Egyptian man near WTC on Sept. 11 charged
NEW YORK (CNN) -- Authorities charged an Egyptian man Friday with lying to the FBI about his knowledge of aviation radios, one of which he allegedly had while staying near the top of a hotel facing the World Trade Center on September 11.
Abdallah Higazy was taken into custody December 17 after returning to the Millenium Hilton Hotel to claim possessions he left in Room 5101 the day hijacked airliners slammed into the Twin Towers, killing nearly 2,900 people.
The belongings included a hand-held radio used by pilots to communicate with other planes and people on the ground, authorities said.
Assistant U.S. Attorney Dan Himmelfarb said Higazy and the radio are "a potentially quite significant part" of the investigation into the September 11 attacks.
Higazy's attorney insisted the radio did not belong to his client and said his client "is adamant about his innocence."
A senior law enforcement official said investigators have yet to find clear ties between Higazy and terrorist activities, adding that the aviation radio found in his room is "not uncommon."
Higazy, 30, was charged only with making false statements to the FBI, a felony. U.S. Magistrate Frank Maas ordered Higazy held without bond Friday. He scheduled a preliminary hearing for January 28 to determine whether there is probable cause for Higazy to stand trial.
Federal agents said when they initially questioned Higazy at the hotel, he told them he did not own and he had never seen an aviation radio.
One such transceiver was found in Higazy's digital combination lock safe, along with his passport and a copy of the Koran, the Islamic holy book, the agents said.
During initial interviews, according to an FBI affidavit, Higazy said he served in the Egyptian Air Force and had "some" expertise in communications and related devices.
When further questioned at FBI offices, "Higazy stated that one of his duties in the Egyptian Air Force was to repair radios used to pilots to communicate with people on the ground."
In the affidavit, FBI agent Christopher Bruno said he had seen the aviation radio in question and had investigated the capability and purpose of the equipment.
"The transceiver found in the safe in Room 5101 is a hand-held radio marketed for use by pilots," Bruno said.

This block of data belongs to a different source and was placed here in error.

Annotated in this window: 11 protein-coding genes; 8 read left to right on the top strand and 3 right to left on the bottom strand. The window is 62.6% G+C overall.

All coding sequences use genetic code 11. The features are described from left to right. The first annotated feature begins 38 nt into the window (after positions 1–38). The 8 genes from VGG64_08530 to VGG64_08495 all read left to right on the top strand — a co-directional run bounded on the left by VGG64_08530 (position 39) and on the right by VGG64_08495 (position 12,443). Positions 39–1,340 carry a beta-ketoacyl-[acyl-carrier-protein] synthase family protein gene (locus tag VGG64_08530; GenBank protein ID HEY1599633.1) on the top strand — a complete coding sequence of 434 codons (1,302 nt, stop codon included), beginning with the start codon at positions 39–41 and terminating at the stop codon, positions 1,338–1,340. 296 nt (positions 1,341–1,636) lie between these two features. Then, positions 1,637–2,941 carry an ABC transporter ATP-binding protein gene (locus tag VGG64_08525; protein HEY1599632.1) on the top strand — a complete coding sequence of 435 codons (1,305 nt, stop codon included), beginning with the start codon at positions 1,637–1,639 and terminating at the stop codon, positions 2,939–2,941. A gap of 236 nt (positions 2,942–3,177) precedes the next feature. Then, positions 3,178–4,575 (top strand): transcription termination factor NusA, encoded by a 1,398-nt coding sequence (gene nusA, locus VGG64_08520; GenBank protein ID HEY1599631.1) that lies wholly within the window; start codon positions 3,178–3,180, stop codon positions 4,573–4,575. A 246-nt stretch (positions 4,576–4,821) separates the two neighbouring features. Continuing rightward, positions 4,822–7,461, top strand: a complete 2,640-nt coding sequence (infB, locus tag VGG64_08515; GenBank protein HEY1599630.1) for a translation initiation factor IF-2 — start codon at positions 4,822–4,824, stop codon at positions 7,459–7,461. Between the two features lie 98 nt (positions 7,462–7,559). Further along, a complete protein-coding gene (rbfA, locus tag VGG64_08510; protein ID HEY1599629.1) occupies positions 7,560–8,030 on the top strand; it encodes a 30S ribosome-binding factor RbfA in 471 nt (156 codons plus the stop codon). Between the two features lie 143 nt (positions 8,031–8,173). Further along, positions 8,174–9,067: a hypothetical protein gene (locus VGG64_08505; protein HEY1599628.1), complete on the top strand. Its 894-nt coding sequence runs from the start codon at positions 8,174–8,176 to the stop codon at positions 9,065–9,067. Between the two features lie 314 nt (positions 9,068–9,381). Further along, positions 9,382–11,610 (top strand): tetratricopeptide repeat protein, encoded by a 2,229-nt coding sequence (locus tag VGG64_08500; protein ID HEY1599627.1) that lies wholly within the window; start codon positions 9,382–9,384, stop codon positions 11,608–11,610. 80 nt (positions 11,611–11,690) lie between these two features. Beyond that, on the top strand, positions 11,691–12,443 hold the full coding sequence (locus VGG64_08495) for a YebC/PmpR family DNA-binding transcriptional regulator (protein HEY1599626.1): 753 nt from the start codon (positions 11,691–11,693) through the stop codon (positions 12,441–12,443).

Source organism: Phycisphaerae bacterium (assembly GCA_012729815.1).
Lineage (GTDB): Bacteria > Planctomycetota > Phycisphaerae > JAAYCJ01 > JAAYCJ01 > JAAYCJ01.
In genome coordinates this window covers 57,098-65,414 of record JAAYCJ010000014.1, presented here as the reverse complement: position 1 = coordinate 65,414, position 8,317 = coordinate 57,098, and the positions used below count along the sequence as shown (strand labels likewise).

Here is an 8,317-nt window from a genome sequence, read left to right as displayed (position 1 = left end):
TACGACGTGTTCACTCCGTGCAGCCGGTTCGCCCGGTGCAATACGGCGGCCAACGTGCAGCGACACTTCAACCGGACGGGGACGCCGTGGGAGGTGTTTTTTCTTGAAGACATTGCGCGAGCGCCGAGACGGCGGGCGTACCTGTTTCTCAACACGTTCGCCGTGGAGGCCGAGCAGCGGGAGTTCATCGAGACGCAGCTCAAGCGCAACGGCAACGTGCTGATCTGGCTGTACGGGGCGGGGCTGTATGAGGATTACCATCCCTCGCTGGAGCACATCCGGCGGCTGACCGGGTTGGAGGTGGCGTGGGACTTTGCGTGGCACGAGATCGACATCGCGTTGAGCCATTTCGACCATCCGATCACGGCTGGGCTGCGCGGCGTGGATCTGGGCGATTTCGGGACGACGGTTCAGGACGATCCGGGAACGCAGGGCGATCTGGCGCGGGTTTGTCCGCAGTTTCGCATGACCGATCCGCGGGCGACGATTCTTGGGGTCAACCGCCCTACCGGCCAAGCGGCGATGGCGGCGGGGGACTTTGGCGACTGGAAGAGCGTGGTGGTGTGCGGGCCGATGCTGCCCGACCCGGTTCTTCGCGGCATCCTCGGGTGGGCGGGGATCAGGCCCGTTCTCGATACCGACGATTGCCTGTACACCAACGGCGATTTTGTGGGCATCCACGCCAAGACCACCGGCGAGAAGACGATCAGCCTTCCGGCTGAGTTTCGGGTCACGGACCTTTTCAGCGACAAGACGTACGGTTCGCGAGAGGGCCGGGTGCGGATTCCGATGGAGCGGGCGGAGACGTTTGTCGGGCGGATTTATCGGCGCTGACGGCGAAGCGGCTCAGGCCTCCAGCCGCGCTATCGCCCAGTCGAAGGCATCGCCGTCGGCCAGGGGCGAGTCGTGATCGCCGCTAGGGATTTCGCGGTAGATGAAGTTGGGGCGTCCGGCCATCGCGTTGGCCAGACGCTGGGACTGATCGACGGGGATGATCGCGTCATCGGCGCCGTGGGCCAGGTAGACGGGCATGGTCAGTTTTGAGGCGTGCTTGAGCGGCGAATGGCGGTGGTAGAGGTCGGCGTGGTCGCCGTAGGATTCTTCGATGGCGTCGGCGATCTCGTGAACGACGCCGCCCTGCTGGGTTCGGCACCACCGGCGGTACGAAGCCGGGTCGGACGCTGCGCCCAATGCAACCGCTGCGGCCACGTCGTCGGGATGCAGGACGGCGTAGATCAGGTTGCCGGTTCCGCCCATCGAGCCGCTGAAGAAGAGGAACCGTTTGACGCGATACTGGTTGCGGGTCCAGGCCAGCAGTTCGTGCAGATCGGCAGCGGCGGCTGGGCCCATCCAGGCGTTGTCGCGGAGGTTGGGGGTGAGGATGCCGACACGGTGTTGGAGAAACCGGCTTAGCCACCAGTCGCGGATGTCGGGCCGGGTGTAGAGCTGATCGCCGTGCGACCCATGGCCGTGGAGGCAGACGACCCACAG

"It can be used for air-to-air and air-to-ground communication with a person in possession of a similar radio, including a pilot in a commercial plane. It can also be used to monitor air-to-air and air-to-ground communications between and among others."
Hand-held aviation radios, which cost as much as $300 and have a limited range, are standard equipment for most private pilots, aviation experts said.
The devices often serve as a backup in case the electrical systems and radio in the aircraft are inoperable.
Authorities said Higazy, who attended elementary and high school in Washington public schools, entered the United States on August 27 on an Egyptian passport with a student visa. He then checked into a room on the 51st floor of the 58-story, 561-room lower Manhattan hotel.
Higazy's room did not have a view of the World Trade Center, but many rooms nearby did, sources told CNN.
The Millenium Hotel suffered structural damage and had 500 windows blown out when the Twin Towers collapsed. Higazy and other guests were evacuated from the hotel, which has remained closed.
In court Friday, Higazy said he lived in Washington during his father's past service in the Egyptian diplomatic corps. His parents and two of his three siblings now live in Cairo. The defendant's military service was compulsory under Egyptian law.
On September 11, Higazy said he was studying computer engineering at Brooklyn Polytechnic University, which put him up at the Millenium Hilton until longer-term housing could be found.
Higazy was in his hotel room at the time of the attack, according to his lawyer.
-- CNN's Phil Hirschkorn, Rose Arce and Kevin Bohn contributed to this report.
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